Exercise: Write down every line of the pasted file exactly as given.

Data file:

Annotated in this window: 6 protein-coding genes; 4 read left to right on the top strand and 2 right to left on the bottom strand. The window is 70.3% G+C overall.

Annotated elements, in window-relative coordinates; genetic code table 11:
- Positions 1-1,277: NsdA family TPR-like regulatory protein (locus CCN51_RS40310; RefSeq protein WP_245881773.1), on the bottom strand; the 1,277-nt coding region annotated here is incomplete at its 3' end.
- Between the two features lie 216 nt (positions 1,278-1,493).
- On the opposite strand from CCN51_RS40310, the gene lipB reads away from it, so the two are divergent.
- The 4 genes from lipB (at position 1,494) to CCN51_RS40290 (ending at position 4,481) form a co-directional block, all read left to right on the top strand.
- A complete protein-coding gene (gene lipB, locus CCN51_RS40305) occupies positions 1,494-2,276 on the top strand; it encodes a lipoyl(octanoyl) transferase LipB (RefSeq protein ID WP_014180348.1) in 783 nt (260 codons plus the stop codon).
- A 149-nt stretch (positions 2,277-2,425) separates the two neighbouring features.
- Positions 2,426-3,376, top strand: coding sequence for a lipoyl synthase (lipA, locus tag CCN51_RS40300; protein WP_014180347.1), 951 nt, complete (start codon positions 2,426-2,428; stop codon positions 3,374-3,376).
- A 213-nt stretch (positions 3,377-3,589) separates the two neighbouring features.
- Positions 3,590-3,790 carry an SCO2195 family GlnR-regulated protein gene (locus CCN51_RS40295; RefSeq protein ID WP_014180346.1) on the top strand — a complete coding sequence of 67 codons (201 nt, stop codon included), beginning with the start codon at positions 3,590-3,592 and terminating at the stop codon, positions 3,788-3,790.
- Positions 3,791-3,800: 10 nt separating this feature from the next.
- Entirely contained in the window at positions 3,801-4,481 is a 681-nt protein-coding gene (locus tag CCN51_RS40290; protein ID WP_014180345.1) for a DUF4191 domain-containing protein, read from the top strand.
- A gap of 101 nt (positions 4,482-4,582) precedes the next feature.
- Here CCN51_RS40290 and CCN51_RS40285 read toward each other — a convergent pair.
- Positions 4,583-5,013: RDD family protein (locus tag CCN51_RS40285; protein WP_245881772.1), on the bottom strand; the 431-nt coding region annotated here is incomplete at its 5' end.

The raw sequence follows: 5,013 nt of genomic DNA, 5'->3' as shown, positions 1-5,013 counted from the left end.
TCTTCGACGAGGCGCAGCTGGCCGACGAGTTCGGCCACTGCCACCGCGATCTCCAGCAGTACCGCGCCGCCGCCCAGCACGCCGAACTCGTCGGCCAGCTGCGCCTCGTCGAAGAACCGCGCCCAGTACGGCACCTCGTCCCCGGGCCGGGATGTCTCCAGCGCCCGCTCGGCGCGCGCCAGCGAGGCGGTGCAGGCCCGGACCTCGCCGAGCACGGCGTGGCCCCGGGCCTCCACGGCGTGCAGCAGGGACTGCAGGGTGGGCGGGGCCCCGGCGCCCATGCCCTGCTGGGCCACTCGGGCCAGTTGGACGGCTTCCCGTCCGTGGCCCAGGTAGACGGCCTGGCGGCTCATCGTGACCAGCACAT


Annotated in this window: 6 protein-coding genes; 4 read left to right on the top strand and 2 right to left on the bottom strand. The window is 70.3% G+C overall.

Annotated elements, in window-relative coordinates; genetic code table 11:
- Positions 1-1,277: NsdA family TPR-like regulatory protein (locus CCN51_RS40310; RefSeq protein WP_245881773.1), on the bottom strand; the 1,277-nt coding region annotated here is incomplete at its 3' end.
- Between the two features lie 216 nt (positions 1,278-1,493).
- On the opposite strand from CCN51_RS40310, the gene lipB reads away from it, so the two are divergent.
- The 4 genes from lipB (at position 1,494) to CCN51_RS40290 (ending at position 4,481) form a co-directional block, all read left to right on the top strand.
- A complete protein-coding gene (gene lipB, locus CCN51_RS40305) occupies positions 1,494-2,276 on the top strand; it encodes a lipoyl(octanoyl) transferase LipB (RefSeq protein ID WP_014180348.1) in 783 nt (260 codons plus the stop codon).
- A 149-nt stretch (positions 2,277-2,425) separates the two neighbouring features.
- Positions 2,426-3,376, top strand: coding sequence for a lipoyl synthase (lipA, locus tag CCN51_RS40300; protein WP_014180347.1), 951 nt, complete (start codon positions 2,426-2,428; stop codon positions 3,374-3,376).
- A 213-nt stretch (positions 3,377-3,589) separates the two neighbouring features.
- Positions 3,590-3,790 carry an SCO2195 family GlnR-regulated protein gene (locus CCN51_RS40295; RefSeq protein ID WP_014180346.1) on the top strand — a complete coding sequence of 67 codons (201 nt, stop codon included), beginning with the start codon at positions 3,590-3,592 and terminating at the stop codon, positions 3,788-3,790.
- Positions 3,791-3,800: 10 nt separating this feature from the next.
- Entirely contained in the window at positions 3,801-4,481 is a 681-nt protein-coding gene (locus tag CCN51_RS40290; protein ID WP_014180345.1) for a DUF4191 domain-containing protein, read from the top strand.
- A gap of 101 nt (positions 4,482-4,582) precedes the next feature.
- Here CCN51_RS40290 and CCN51_RS40285 read toward each other — a convergent pair.
- Positions 4,583-5,013: RDD family protein (locus tag CCN51_RS40285; protein WP_245881772.1), on the bottom strand; the 431-nt coding region annotated here is incomplete at its 5' end.

The raw sequence follows: 5,013 nt of genomic DNA, 5'->3' as shown, positions 1-5,013 counted from the left end.
TCTTCGACGAGGCGCAGCTGGCCGACGAGTTCGGCCACTGCCACCGCGATCTCCAGCAGTACCGCGCCGCCGCCCAGCACGCCGAACTCGTCGGCCAGCTGCGCCTCGTCGAAGAACCGCGCCCAGTACGGCACCTCGTCCCCGGGCCGGGATGTCTCCAGCGCCCGCTCGGCGCGCGCCAGCGAGGCGGTGCAGGCCCGGACCTCGCCGAGCACGGCGTGGCCCCGGGCCTCCACGGCGTGCAGCAGGGACTGCAGGGTGGGCGGGGCCCCGGCGCCCATGCCCTGCTGGGCCACTCGGGCCAGTTGGACGGCTTCCCGTCCGTGGCCCAGGTAGACGGCCTGGCGGCTCATCGTGACCAGCACAT